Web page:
Hotels have reservations about NATO’s profit potential
By DAVID ROEDER Business Reporter May 18, 2012 10:26PM
Workers prepare as journalists start gathering at the NATO summit media center at McCormick Place, Friday, May 18, 2012, in Chicago. The gathering of heads of state begins this weekend. (AP Photo/Kiichiro Sato)
Updated: May 19, 2012 4:54PM
Chicago’s leading hoteliers have a secret when it comes to the NATO Summit.
It’s that, like many Chicagoans, they’ll be relieved when the event is over.
They eagerly want to serve their elite visitors and agree the summit is a great showcase for the city. Like an athlete in the playoffs, it’s time to step up their game, and some hotels have prepared months for the opportunity.
But many operators also don’t think there’s much money for them to make from NATO. Revenue from the bookings has to be set against higher costs for personnel and security, plus the loss from customers who otherwise would be visiting but have bypassed the hubbub.
“We’ll be pushed to break even,” said Laurence Geller, chief executive of Strategic Hotels & Resorts Inc., whose downtown hotels are the InterContinental Chicago and Fairmont Chicago.
The impact of NATO is “moderate in terms of the number of rooms it fills. The extra costs come from the complexity and the security,” he said. A check of online reservation systems showed most downtown hotels had available rooms through Monday, when the summit ends, although some rates are elevated.
Despite the drawbacks, Geller said drawing NATO “was absolutely the right thing to do.” It sets up Chicago to draw future international travel, said Geller, who added that overseas guests spend 50 percent more than domestic visitors once they get here.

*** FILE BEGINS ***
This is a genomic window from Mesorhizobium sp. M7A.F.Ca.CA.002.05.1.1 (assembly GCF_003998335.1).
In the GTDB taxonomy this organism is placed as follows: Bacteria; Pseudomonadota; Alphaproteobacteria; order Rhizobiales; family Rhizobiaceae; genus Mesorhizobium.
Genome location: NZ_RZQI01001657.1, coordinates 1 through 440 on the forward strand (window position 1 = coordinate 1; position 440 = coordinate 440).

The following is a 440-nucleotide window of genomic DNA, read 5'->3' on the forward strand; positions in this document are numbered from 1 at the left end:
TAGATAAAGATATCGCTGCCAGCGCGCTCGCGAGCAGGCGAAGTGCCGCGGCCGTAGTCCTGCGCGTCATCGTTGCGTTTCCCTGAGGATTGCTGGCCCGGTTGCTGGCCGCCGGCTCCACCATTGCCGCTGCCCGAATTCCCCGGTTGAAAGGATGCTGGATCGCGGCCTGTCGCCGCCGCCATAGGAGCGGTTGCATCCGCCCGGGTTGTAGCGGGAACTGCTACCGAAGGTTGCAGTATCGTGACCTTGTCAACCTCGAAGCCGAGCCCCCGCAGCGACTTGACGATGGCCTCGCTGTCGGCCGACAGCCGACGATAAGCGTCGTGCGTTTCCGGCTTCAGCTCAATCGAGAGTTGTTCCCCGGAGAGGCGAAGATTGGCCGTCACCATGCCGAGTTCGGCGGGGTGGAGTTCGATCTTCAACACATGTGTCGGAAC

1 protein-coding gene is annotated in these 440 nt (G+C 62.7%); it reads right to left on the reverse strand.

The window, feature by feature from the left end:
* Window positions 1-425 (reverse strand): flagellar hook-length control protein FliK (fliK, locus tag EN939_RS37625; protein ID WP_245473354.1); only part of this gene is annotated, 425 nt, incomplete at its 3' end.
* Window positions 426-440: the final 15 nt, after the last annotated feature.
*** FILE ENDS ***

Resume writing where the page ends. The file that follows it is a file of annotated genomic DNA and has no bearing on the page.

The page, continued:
“In the big picture, it isn’t necessarily a great boon for the hotels,” said Marc Gordon, president of the Illinois Hotel and Lodging Association. “Some lost other groups to accommodate NATO.”
Lost in the buildup over NATO is that, by the standards of Chicago conventions, it’s an average-sized gathering. Its expected attendance is about 21,000, not counting protesters, but the just concluded National Restaurant Association show drew three times as many people.
For the hotels, NATO is about bragging rights and the experience of hosting high-profile individuals, said lodging industry consultant Ted Mandigo. He also said the summit’s compressed schedule means the delegations may be unable to explore the city or spend much on hotel services.
If there’s bragging to be done, however, it will have to come after the event. Hotels that are hosting country delegations have abided by security rules and decline to say who they are entertaining.
Other centrally located hotels report no NATO business at all, such as the boutique Amalfi Hotel Chicago, where General Manager Brian Cooney said, “It’s a nonstory for us. We’re flying under the radar.”
President Barack Obama is staying at the Sheraton Chicago for NATO, but the overall secrecy has forced hotels to play it low-key. Some places have suggested they might change a menu item or two at the hotel restaurant to honor their guests, and the industry has supported a local effort to promote off-site dining spots.
For some hotel employees, it amounts to business as usual but on a bigger stage.
Sylvia Rollins, concierge at the InterContinental Chicago, said the city’s ability to draw international visitors is often undersold. Chicago draws an international crowd every day, she said, and usually delivers a world-class welcome.
She said that for NATO, many of the travelers will have their own interpreters to ease language difficulties. “But on a daily basis, I’m dealing with people from all over the world,” Rollins said, recalling a time in which she personally walked Italian guests to a nearby restaurant where she knew a host who spoke Italian.
Chicago, she said, can only benefit from its NATO exposure. “I think Chicago now is being sought and looked at in the eyes of the world,” Rollins said.